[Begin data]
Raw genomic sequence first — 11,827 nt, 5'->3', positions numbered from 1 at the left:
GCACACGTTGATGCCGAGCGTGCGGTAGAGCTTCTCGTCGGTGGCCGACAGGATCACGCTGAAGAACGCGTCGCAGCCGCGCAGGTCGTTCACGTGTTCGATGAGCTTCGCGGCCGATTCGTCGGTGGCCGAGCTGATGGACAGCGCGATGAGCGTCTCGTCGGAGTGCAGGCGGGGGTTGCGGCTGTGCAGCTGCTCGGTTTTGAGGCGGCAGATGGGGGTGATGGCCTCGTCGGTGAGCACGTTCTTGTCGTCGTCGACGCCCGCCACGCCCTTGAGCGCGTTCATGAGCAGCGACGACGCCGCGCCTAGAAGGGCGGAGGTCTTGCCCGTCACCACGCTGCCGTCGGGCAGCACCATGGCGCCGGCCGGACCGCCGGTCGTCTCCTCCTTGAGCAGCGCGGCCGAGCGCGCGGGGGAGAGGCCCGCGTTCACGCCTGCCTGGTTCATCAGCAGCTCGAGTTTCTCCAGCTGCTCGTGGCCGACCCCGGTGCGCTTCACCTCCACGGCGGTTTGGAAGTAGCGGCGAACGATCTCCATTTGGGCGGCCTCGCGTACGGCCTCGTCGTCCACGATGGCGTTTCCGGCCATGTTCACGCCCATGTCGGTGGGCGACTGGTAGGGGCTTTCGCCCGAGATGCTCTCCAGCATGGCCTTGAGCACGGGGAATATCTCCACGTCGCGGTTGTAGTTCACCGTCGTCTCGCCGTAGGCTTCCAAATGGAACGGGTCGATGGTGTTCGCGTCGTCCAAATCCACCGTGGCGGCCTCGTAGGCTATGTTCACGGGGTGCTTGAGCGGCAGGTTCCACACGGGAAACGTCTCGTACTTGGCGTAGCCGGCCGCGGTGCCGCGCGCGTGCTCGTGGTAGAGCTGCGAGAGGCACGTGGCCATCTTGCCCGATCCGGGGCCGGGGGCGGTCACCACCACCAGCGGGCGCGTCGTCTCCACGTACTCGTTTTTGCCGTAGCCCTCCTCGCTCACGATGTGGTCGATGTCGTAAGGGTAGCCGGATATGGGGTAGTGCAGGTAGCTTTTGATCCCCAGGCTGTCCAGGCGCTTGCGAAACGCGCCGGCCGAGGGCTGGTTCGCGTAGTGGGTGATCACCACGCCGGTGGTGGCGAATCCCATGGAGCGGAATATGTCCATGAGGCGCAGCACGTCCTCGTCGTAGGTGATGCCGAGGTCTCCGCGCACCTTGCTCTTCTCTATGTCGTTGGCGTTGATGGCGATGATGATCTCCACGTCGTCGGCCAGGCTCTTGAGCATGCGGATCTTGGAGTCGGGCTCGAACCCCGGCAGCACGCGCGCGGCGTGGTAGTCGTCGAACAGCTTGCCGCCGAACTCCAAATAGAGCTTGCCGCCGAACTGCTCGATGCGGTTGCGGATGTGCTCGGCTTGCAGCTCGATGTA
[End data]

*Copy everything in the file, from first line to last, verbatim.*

Raw genomic sequence first — 11,827 nt, 5'->3', positions numbered from 1 at the left:
GCACACGTTGATGCCGAGCGTGCGGTAGAGCTTCTCGTCGGTGGCCGACAGGATCACGCTGAAGAACGCGTCGCAGCCGCGCAGGTCGTTCACGTGTTCGATGAGCTTCGCGGCCGATTCGTCGGTGGCCGAGCTGATGGACAGCGCGATGAGCGTCTCGTCGGAGTGCAGGCGGGGGTTGCGGCTGTGCAGCTGCTCGGTTTTGAGGCGGCAGATGGGGGTGATGGCCTCGTCGGTGAGCACGTTCTTGTCGTCGTCGACGCCCGCCACGCCCTTGAGCGCGTTCATGAGCAGCGACGACGCCGCGCCTAGAAGGGCGGAGGTCTTGCCCGTCACCACGCTGCCGTCGGGCAGCACCATGGCGCCGGCCGGACCGCCGGTCGTCTCCTCCTTGAGCAGCGCGGCCGAGCGCGCGGGGGAGAGGCCCGCGTTCACGCCTGCCTGGTTCATCAGCAGCTCGAGTTTCTCCAGCTGCTCGTGGCCGACCCCGGTGCGCTTCACCTCCACGGCGGTTTGGAAGTAGCGGCGAACGATCTCCATTTGGGCGGCCTCGCGTACGGCCTCGTCGTCCACGATGGCGTTTCCGGCCATGTTCACGCCCATGTCGGTGGGCGACTGGTAGGGGCTTTCGCCCGAGATGCTCTCCAGCATGGCCTTGAGCACGGGGAATATCTCCACGTCGCGGTTGTAGTTCACCGTCGTCTCGCCGTAGGCTTCCAAATGGAACGGGTCGATGGTGTTCGCGTCGTCCAAATCCACCGTGGCGGCCTCGTAGGCTATGTTCACGGGGTGCTTGAGCGGCAGGTTCCACACGGGAAACGTCTCGTACTTGGCGTAGCCGGCCGCGGTGCCGCGCGCGTGCTCGTGGTAGAGCTGCGAGAGGCACGTGGCCATCTTGCCCGATCCGGGGCCGGGGGCGGTCACCACCACCAGCGGGCGCGTCGTCTCCACGTACTCGTTTTTGCCGTAGCCCTCCTCGCTCACGATGTGGTCGATGTCGTAAGGGTAGCCGGATATGGGGTAGTGCAGGTAGCTTTTGATCCCCAGGCTGTCCAGGCGCTTGCGAAACGCGCCGGCCGAGGGCTGGTTCGCGTAGTGGGTGATCACCACGCCGGTGGTGGCGAATCCCATGGAGCGGAATATGTCCATGAGGCGCAGCACGTCCTCGTCGTAGGTGATGCCGAGGTCTCCGCGCACCTTGCTCTTCTCTATGTCGTTGGCGTTGATGGCGATGATGATCTCCACGTCGTCGGCCAGGCTCTTGAGCATGCGGATCTTGGAGTCGGGCTCGAACCCCGGCAGCACGCGCGCGGCGTGGTAGTCGTCGAACAGCTTGCCGCCGAACTCCAAATAGAGCTTGCCGCCGAACTGCTCGATGCGGTTGCGGATGTGCTCGGCTTGCAGCTCGATGTA